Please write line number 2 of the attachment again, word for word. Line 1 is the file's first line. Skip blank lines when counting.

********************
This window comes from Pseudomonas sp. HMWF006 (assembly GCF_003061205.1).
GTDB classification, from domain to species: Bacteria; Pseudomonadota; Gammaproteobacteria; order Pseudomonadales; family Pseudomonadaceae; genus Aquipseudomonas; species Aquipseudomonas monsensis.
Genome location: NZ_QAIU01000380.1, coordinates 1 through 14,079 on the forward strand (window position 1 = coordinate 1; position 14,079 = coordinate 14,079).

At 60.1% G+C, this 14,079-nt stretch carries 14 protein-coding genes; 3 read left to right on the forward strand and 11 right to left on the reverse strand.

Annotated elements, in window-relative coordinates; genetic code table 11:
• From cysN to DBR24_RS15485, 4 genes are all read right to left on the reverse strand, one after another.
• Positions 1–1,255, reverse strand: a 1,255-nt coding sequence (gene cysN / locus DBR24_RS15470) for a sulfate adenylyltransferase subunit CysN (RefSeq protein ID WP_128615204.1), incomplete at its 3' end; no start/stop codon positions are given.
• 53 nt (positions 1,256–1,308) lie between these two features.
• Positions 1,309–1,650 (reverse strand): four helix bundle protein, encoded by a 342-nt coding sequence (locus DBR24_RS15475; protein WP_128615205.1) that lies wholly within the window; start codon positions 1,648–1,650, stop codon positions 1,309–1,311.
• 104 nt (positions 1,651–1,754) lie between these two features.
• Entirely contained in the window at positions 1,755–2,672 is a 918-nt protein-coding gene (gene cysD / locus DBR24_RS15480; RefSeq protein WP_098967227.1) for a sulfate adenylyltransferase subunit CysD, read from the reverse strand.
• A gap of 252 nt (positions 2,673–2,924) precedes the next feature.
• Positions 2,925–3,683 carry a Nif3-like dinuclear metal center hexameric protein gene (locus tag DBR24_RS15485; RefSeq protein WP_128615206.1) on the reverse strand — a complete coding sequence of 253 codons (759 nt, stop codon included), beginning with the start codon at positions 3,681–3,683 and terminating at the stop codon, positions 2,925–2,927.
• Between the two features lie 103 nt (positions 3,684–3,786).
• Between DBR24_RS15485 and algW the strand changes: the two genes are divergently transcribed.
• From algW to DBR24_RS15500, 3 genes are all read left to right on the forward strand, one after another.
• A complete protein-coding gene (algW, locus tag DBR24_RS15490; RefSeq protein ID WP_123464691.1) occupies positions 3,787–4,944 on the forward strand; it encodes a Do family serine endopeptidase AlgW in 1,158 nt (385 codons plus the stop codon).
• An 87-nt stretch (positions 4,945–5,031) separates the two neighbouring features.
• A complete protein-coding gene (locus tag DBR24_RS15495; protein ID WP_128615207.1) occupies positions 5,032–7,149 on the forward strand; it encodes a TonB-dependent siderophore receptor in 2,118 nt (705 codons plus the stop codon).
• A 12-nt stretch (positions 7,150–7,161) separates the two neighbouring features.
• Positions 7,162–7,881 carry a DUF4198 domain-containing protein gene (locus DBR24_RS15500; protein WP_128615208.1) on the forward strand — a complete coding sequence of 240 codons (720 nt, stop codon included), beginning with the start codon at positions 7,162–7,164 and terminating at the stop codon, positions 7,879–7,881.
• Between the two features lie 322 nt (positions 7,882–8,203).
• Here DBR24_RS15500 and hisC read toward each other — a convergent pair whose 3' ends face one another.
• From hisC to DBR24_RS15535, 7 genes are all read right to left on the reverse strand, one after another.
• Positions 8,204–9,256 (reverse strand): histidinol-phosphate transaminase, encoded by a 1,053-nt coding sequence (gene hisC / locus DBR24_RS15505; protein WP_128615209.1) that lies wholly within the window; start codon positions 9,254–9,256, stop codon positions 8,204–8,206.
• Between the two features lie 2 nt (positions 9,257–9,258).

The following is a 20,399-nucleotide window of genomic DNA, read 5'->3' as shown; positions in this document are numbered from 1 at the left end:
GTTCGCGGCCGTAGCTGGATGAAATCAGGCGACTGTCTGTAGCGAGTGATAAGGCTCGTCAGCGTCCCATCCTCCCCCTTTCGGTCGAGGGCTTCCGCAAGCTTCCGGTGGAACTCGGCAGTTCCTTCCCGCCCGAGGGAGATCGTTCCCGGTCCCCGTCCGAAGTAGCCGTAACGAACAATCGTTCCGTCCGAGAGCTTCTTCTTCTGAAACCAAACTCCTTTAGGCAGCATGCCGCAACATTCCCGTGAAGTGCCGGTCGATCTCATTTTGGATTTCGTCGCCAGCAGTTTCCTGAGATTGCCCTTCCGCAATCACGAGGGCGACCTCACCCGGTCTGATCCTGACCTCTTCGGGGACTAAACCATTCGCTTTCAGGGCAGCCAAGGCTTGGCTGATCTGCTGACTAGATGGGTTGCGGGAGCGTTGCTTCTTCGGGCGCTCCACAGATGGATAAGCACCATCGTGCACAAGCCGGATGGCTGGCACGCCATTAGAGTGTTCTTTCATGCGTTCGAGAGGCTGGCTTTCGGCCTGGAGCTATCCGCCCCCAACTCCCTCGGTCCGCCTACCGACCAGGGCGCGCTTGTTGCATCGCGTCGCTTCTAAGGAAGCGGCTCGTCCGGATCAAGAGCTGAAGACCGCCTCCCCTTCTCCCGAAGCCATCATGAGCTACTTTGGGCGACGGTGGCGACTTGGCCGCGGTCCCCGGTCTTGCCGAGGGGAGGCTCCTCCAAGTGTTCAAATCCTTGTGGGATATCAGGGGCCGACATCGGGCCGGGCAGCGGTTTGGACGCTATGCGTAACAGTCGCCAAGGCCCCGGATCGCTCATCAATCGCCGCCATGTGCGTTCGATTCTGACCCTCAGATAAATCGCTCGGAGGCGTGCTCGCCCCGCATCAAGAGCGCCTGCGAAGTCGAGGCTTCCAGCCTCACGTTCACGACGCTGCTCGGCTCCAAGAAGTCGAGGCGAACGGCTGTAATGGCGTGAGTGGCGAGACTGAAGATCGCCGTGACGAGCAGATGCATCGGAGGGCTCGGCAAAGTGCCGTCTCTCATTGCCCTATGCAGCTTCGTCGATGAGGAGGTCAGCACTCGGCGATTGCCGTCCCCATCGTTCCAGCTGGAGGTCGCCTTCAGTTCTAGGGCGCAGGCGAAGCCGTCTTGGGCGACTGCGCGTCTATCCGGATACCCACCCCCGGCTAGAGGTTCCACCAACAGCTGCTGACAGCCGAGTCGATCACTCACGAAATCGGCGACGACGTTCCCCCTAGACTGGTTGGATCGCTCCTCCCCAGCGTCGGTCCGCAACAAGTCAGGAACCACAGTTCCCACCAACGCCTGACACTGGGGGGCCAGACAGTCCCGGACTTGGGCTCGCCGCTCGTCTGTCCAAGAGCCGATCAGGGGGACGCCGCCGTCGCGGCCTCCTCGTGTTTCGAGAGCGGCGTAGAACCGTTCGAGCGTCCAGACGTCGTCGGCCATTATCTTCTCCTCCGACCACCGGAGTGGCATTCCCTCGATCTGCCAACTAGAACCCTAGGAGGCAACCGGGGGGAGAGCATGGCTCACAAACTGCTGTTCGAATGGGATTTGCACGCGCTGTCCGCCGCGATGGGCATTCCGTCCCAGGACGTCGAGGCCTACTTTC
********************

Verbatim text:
GTDB classification, from domain to species: Bacteria; Pseudomonadota; Gammaproteobacteria; order Pseudomonadales; family Pseudomonadaceae; genus Aquipseudomonas; species Aquipseudomonas monsensis.